Top iPad Productivity Apps

Greetings all! If you’ve used Apple’s iPad or know someone who has one, you’ve probably seen a number of ways the iPad can be used to replace the traditional functions of a notebook computer or a desktop. From viewing webpages to creating dynamic PowerPoint presentations, the iPad has come a long way since launch day earlier this year. Today, I’m going to spend some time talking about what I think are some of the top productivity apps for the iPad.

Remote Access

1. LogMeIn (on iTunes)

Summary: Ever wanted a Windows 7 tablet? How about a Mac tablet? Essentially, that’s what you’re getting with LogMeIn on the iPad.
Pro: Allows remote management of Windows and Mac systems. If you need to remotely access a file or program on your computer or view something involving Flash, this program fits the bill. As a side-effect, it also turns the iPad into an effective Windows or Mac tablet since you have full access to the operating system on the computer. A huge benefit with this program is speed. Using it feels almost like being at the computer and it was noticeably faster than the free VNC and RDP programs I tried.
Con: At almost $30, it’s more expensive than most people would like. While it is easy to  use and comprehensive, it’s certainly not the only remote management solution. For those looking for cheaper ways to go, you can get a VNC or RDP program for the iPad for free.
Rating: 4.5 / 5. One-half point is deducted due to the price. While a great program, I think $10 or $15 would be more reasonable, especially considering that LogMeIn Pro carries an additional annual fee (LogMeIn Free can be used with the iPad and provides a free server).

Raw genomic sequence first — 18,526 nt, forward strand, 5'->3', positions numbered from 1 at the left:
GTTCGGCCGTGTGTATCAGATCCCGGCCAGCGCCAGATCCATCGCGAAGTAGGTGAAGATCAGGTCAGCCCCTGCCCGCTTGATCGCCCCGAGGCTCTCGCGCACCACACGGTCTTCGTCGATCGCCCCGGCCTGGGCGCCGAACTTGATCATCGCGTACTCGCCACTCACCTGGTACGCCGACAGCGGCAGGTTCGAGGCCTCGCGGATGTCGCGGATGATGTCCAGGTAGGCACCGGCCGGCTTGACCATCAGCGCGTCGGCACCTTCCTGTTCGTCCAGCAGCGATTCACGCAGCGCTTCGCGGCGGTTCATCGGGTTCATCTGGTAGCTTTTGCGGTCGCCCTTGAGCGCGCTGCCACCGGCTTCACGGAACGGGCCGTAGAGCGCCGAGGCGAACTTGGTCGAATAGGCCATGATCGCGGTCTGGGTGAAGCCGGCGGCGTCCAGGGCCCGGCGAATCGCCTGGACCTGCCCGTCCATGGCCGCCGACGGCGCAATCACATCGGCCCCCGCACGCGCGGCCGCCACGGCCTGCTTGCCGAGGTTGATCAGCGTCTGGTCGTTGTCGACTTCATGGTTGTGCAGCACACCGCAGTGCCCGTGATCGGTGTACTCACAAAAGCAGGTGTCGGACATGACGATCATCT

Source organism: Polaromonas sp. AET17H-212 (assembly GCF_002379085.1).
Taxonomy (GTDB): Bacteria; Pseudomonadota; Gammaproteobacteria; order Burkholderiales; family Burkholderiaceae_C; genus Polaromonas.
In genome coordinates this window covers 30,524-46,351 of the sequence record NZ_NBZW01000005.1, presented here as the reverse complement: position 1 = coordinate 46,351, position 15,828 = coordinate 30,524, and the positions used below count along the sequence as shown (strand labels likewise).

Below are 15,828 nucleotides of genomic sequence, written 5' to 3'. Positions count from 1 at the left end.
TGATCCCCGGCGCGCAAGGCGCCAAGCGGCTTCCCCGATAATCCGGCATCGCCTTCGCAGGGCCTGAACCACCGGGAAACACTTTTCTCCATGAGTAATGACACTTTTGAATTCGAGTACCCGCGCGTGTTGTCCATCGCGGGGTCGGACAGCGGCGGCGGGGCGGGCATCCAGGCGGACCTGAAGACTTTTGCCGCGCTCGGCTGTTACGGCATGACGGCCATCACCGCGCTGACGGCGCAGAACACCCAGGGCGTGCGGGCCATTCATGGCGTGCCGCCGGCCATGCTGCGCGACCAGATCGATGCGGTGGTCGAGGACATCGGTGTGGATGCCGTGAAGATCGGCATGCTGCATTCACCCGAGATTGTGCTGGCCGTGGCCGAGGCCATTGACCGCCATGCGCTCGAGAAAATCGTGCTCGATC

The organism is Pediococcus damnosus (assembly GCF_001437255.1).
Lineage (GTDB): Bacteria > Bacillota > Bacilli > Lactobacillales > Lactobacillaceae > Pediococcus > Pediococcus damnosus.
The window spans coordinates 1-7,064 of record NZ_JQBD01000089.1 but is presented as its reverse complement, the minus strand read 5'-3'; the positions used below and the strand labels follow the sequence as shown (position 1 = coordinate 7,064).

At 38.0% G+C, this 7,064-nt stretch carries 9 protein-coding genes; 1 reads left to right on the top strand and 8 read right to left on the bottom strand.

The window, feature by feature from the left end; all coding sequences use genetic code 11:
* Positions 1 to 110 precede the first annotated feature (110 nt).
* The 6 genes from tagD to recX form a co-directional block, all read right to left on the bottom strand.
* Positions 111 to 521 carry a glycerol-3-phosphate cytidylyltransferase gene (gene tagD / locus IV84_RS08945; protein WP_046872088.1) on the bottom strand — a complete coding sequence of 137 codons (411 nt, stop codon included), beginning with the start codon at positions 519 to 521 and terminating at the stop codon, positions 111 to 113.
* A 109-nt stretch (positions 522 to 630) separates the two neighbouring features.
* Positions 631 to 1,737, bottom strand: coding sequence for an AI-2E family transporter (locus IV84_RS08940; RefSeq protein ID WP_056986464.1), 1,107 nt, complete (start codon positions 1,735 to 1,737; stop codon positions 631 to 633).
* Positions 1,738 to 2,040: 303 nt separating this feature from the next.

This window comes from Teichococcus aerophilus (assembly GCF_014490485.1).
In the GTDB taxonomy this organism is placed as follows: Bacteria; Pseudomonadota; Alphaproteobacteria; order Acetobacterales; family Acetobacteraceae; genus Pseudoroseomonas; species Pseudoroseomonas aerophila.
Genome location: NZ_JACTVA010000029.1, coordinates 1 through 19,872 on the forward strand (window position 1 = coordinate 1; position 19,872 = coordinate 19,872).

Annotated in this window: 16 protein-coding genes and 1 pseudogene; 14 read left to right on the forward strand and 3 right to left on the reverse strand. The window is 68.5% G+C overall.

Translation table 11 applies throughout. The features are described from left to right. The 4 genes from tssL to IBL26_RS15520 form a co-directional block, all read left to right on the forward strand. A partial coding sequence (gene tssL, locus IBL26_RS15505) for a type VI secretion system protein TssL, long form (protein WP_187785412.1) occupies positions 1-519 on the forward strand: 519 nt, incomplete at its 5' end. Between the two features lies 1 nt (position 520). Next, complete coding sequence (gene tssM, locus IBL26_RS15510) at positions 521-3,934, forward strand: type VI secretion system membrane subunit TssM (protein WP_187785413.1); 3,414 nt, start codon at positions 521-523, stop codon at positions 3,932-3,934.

Price: $29.99

2. Dropbox (on iTunes)

Summary: Online file repository with 2 GB free and options to purchase either 50 GB or 100 GB of storage for a yearly fee of $99 or $199, respectively.
Pro: Access your files on the go with a smooth, easy to use interface. With built-in viewers for most file types and with the ability to export the file to other programs such as Documents To Go, iBooks, GoodReader, Keynote, Numbers, etc., Dropbox can be a true boon to productivity. Also, with the syncing ability of Dropbox, changes made to a file on one computer will automatically be reflected in all other devices linked to the account. The net result is no more worries about multiple versions of a document. Dropbox has elegantly and easily solved this problem. Finally, each time you share Dropbox with someone and they install the software, you each get an extra 250 MB (500 MB with a paid account) of storage. How cool is that?

Dropbox replaces:

    • Emailing file attachments to yourself and other people
    • Using USB drives to move files between computers
    • Renaming files to keep a history of previous versions
    • Complicated backup software and hardware
    • Additional hacks and ideas for Dropbox

Con: If you want more than 2 GB, you’re going to pay for it. Dropbox is one of the more expensive online file storage sites I’ve seen.
Rating: 5 / 5. In my view, the convenience, the smooth web interface and the ability to use Dropbox on nearly every platform outweighs the costs involved with a paid account. Also, a paid account is optional. If you’re fine with 2 GB, you won’t find a better free solution than Dropbox.
Price: Free

3. ZumoCast (on iTunes)

Summary: How would you like to stream your music or video collection to the iPad? With the ZumoCast application you’ll be able to stream all your movies and audio files from all your computers onto the iPad.

Features

  • Video and Music Streaming
  • Real-time Adaptive Transcoding
  • Access files and documents from computers
  • Download files from the computer to the iPad

Pro: Add any folders you wish on your PC and access those files on your laptop. The app can then be used to stream music, movies or view files such a PDF. Zumocast arranges your music into albums, artists and songs and allows for folder browsing for video files. This is a great way to watch movies that are not in iPhone/iPad-friendly format and does away with the storage limits of these devices…
Con: …when it works that is. In my experience, this software still seems to suffer from buggy performance. The connection drops at times and the program reports that Internet connectivity is not present when it really is. This app is an incredible idea and will easily be a Top 10 iPad app once the developers fix these bugs.